How to order Life,
Money & Illusion.
Consider the Earth when buying stuff, author says
By ELIZABETH PATTERSON
Sun. Feb 22 - 2009
As a person who has spent all of her adult life involved in writing, music
and media, you would think avoiding the harsh realities of the world would
be second nature. You would guess wrong, gentle reader - I just can't get
enough of information about self-reliance, whether it's about maintaining
stockpiles or how to build a survival shelter out of soup cans. Yes, I watch
Survivorman regularly. Thanks to years of working freelance, I can live
on next to nothing for a surprisingly long time. I own books on such esoteric
delights as how to build a root cellar and how to make my own laundry soap.
If worst came to worst, I'd get along.
Do I plan to use that knowledge for my everyday life? Uh, no. My soup-can
house will remain an odd fantasy.
Life, Money & Illusion: Living on earth as if we want stay by
Mike Nickerson takes an in-depth look at how taxed the world and its resources
are and how we should sustain our future. It's not a book about hard-core
survival but rather, a look at how we must use our present resources more
In a recent interview by email, Nickerson explains his reasons for writing
the book and he poses a question that may alarm some.
"I had already written two books on sustainability so it was already
clear that we cannot continue to expand our impacts on the Earth; that we
have to stabilize and probably reduce those impacts in order to avoid catastrophe.
Learning that we have hard times just because we were not expanding impressed
me as a big problem. That is when I began studying economics and ecological
economics. I wanted an answer to the question: Why do we have to grow?"
Nickerson's question on growth is shocking - after all, every business,
everything in the economic world in general, is based on growth. Companies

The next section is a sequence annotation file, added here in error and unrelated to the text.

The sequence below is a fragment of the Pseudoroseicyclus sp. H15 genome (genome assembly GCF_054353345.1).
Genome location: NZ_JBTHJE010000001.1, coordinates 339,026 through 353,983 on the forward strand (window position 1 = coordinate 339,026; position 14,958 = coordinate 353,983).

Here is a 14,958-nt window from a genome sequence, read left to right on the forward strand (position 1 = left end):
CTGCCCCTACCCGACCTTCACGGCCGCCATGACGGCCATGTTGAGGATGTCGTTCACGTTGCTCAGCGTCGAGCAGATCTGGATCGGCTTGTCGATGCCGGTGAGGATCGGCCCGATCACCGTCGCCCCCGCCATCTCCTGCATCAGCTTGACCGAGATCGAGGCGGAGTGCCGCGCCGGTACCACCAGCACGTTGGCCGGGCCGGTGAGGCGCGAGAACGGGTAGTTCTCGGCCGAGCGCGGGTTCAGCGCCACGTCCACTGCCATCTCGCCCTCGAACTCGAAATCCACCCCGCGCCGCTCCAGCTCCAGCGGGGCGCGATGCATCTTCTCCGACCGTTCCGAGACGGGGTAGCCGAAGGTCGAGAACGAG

are expected to make more money each year and workers are expected to be
more productive. Goods are made to become obsolete so you'll buy more in
the future. After all, who buys a computer these days and expects to be
still using it in 10 years? It's a continuing cycle that Nickerson believes
to be hopelessly out of date. He also believes growth is no longer an option.
"The primary point is that a fundamental change has taken place in
the relationship between people and the Earth. Throughout the human experience,
there were always new frontiers to expand into if we spoiled some area,
or if we needed more resources. Increasingly this is no longer true. This
change in circumstances requires an equally fundamental change in how we
Nickerson goes into considerable detail on every subject imaginable, supplying
the reader with plenty to ponder.
"There are many steps people can take to reduce personal material impacts,"
Nickerson says. "While individual actions may seem small, each one
is a testimony that change is in order. When enough people demonstrate their
concern through their wilful actions, the leaders will have to follow with
I may need that can opener yet.
Elizabeth Patterson is a musician, writer and broadcaster based
How to order this book.
Questions and comments are welcome.
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Last Update: February 25, 2009